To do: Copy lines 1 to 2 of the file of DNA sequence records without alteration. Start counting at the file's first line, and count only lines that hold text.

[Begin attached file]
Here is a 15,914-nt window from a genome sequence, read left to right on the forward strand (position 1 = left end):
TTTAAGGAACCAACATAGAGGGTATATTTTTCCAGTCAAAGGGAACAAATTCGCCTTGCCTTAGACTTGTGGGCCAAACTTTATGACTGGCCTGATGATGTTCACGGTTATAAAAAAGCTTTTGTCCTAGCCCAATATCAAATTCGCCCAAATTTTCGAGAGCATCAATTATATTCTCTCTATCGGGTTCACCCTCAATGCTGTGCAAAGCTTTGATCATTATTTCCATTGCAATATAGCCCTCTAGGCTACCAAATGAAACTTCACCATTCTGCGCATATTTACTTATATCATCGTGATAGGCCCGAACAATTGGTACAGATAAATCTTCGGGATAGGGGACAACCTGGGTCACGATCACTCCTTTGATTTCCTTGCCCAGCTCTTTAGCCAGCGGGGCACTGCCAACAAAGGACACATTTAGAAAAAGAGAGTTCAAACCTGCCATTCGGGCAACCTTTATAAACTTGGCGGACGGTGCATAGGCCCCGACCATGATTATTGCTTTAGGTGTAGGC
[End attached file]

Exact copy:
Here is a 15,914-nt window from a genome sequence, read left to right on the forward strand (position 1 = left end):
TTTAAGGAACCAACATAGAGGGTATATTTTTCCAGTCAAAGGGAACAAATTCGCCTTGCCTTAGACTTGTGGGCCAAACTTTATGACTGGCCTGATGATGTTCACGGTTATAAAAAAGCTTTTGTCCTAGCCCAATATCAAATTCGCCCAAATTTTCGAGAGCATCAATTATATTCTCTCTATCGGGTTCACCCTCAATGCTGTGCAAAGCTTTGATCATTATTTCCATTGCAATATAGCCCTCTAGGCTACCAAATGAAACTTCACCATTCTGCGCATATTTACTTATATCATCGTGATAGGCCCGAACAATTGGTACAGATAAATCTTCGGGATAGGGGACAACCTGGGTCACGATCACTCCTTTGATTTCCTTGCCCAGCTCTTTAGCCAGCGGGGCACTGCCAACAAAGGACACATTTAGAAAAAGAGAGTTCAAACCTGCCATTCGGGCAACCTTTATAAACTTGGCGGACGGTGCATAGGCCCCGACCATGATTATTGCTTTAGGTGTAGGC